By the end of the year, Russian natural gas could stop flowing through Ukraine and into the West — as talks to reach a new agreement between the two countries have stalled. This would not only directly impact both Russia and Ukraine, but it will also indirectly affect Germany, which played a role in constructing the pipeline in question.
It all began in the 1970s, when Ukraine was still part of the Soviet Union and East Germany, or German Democratic Republic (GDR), was east of the Iron Curtain. At the time, thousands of East German citizens packed up their things to take part in the construction of a major gas pipeline through central Europe.
Hajo Obuchoff, now 72, was one of the first East Germans to head to the Soviet Union to get involved — and he says he remembers nearly everything about the experience. He spent four years there and in 2012 wrote a book, titled Die Trasse (The Pipeline), about his experience and that of others in constructing the pipeline that led all the way from Ukraine, to the Urals over to Kazakhstan.
Obuchoff, who today lives in Berlin, had studied sports and geography in the GDR and briefly worked as a teacher. “Then word got around that a big gas pipeline is being built through Ukraine and that young people should sign up to help,” he says. Back then, they were starting work on the so-called Sojus pipeline to transit gas from Orenburg, Russia, through eastern European states part of the Soviet camp into the West.
Poland, Hungary, Czechoslovakia, Bulgaria and East Germany were involved in the project. East German workers took care of the 500-kilometer-long pipeline between the Ukrainian cities of Krementschuk and Bar, which was dubbed the Druschba, or Friendship pipeline, though not to be confused with Russia’s oil pipeline of the same name.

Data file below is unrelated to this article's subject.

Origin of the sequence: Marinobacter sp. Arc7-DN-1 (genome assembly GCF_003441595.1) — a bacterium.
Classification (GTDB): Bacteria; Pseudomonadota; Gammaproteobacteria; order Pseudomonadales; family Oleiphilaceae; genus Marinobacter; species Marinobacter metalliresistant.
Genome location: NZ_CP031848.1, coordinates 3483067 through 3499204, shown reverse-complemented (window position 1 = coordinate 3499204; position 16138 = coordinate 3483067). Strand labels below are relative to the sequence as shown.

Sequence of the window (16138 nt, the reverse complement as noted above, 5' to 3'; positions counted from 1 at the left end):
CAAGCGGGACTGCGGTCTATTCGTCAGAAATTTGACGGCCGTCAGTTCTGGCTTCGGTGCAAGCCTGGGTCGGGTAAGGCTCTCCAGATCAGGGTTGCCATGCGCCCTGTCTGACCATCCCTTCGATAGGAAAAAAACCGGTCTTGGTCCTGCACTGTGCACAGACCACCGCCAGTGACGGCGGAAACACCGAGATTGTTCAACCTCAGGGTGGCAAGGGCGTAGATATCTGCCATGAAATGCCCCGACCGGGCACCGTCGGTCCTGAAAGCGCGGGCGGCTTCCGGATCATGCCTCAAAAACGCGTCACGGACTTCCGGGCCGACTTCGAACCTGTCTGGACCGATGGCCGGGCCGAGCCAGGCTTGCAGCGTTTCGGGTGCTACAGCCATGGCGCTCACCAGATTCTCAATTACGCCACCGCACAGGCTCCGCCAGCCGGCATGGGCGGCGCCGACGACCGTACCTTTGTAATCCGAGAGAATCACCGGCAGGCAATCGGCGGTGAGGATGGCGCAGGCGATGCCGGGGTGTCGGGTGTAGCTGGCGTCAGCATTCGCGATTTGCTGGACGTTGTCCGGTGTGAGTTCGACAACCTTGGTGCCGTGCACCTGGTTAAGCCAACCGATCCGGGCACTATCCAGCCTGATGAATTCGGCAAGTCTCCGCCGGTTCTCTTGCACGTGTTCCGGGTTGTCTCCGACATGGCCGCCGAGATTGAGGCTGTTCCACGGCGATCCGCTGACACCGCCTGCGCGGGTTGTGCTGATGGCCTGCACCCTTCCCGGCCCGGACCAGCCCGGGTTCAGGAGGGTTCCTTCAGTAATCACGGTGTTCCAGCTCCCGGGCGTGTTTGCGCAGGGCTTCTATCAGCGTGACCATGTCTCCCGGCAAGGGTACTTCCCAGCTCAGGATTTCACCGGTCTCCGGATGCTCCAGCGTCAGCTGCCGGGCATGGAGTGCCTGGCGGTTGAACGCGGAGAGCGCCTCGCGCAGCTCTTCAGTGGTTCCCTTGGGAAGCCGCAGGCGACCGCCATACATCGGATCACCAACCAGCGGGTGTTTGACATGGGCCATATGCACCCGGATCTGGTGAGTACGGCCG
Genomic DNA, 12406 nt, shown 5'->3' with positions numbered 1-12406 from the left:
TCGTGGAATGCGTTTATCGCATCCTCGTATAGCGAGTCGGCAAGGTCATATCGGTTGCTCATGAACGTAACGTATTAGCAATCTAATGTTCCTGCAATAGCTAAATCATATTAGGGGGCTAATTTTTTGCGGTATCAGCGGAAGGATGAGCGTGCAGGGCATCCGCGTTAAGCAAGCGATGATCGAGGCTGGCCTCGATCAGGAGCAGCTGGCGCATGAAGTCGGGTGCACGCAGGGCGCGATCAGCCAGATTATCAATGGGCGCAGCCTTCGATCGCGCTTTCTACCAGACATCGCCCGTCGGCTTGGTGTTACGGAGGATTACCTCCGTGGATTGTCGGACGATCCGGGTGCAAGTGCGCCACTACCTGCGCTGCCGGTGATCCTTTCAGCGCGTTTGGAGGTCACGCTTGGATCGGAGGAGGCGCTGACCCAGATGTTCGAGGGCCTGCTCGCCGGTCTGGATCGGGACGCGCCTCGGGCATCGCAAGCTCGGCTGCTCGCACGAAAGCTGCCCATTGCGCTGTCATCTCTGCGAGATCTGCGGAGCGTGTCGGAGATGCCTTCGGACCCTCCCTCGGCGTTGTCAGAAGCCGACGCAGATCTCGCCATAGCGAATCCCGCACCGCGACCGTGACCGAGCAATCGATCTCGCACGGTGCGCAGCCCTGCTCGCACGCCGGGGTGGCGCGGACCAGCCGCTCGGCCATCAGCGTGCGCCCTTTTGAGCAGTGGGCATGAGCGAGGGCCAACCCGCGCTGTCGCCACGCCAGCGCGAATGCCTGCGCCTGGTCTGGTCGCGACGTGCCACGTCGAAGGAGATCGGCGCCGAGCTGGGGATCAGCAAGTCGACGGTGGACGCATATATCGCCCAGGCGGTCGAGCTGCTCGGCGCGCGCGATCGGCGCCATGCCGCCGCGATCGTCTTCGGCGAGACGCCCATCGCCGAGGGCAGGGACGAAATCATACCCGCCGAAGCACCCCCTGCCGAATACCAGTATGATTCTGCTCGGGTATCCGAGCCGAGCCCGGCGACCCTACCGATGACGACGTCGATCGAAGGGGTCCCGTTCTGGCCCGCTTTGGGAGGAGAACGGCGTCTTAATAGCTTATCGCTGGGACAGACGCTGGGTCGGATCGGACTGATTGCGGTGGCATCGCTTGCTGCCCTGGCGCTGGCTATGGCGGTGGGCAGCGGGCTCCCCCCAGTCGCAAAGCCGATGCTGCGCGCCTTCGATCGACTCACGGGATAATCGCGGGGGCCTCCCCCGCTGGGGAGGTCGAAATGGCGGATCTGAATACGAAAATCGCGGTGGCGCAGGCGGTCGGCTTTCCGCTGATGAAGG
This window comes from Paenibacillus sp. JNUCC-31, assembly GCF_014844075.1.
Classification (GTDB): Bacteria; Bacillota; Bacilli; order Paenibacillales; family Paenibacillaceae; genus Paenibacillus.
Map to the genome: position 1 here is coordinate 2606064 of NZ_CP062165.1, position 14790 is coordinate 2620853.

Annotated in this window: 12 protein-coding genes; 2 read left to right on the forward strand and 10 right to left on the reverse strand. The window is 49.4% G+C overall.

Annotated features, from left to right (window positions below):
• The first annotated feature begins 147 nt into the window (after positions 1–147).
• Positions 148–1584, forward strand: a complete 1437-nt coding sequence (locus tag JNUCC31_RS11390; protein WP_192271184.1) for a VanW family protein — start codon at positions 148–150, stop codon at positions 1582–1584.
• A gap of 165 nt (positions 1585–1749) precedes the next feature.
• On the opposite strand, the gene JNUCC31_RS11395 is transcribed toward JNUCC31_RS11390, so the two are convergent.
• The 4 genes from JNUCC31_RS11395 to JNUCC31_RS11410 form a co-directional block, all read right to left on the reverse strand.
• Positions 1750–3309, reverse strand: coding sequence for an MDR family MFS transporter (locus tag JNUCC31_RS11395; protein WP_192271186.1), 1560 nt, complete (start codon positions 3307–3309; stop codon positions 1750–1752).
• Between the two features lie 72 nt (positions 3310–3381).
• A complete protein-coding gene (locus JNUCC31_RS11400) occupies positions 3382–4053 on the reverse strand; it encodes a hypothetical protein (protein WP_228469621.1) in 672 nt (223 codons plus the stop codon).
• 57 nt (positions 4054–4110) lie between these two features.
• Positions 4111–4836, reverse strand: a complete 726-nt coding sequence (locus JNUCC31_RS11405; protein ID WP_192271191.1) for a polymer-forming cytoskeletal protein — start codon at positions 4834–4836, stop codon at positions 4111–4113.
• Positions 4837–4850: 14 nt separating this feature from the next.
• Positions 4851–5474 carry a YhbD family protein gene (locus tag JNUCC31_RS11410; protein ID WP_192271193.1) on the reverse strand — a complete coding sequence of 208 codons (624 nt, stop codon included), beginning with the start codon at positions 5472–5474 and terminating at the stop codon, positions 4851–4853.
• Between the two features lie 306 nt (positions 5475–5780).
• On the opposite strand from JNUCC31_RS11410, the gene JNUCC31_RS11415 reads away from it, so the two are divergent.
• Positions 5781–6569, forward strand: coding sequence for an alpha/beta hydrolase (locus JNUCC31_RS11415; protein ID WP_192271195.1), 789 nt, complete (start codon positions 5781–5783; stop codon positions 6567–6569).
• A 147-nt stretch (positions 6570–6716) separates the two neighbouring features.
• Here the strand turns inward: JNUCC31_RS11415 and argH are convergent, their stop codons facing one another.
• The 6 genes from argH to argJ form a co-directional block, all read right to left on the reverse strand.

The Druzhba gas pipeline is considered East Germany’s biggest-ever foreign investment project. The pipes themselves, meanwhile, were purchased from Italy and West Germany, and paid for with Soviet gas. They used Japanese Komatsu pipelaying vehicles and heavy Soviet KrAZ trucks, which were built nearby.
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Beatles and Boney M.
Obuchoff, who was 28 at the time, was a so-called “kulturnik,” meaning he saw to it that the pipeline workers — or “Trassniki” — got to enjoy and experience different cultural events and music. Obuchoff says workers were shown movies, a library was set up, and that they “organized a disco and cultural evenings.” He recalls that they had “music not only from the GDR and the eastern bloc, but also from the West, like the Beatles and Boney M.”
Obuchoff, who was in charge of music, says pirated copies of Western music albums were common in the Soviet Union. That’s why, he says, “We had material from the Rolling Stones, which was banned in East Germany.”
Together with a friend, Obuchoff was given an East German army vehicle that had been converted into a kind of disco on wheels. Then, in the summer of 1975, they hit the road bound for the Ukrainian city of Cherkasy, where the East German construction effort was being coordinated.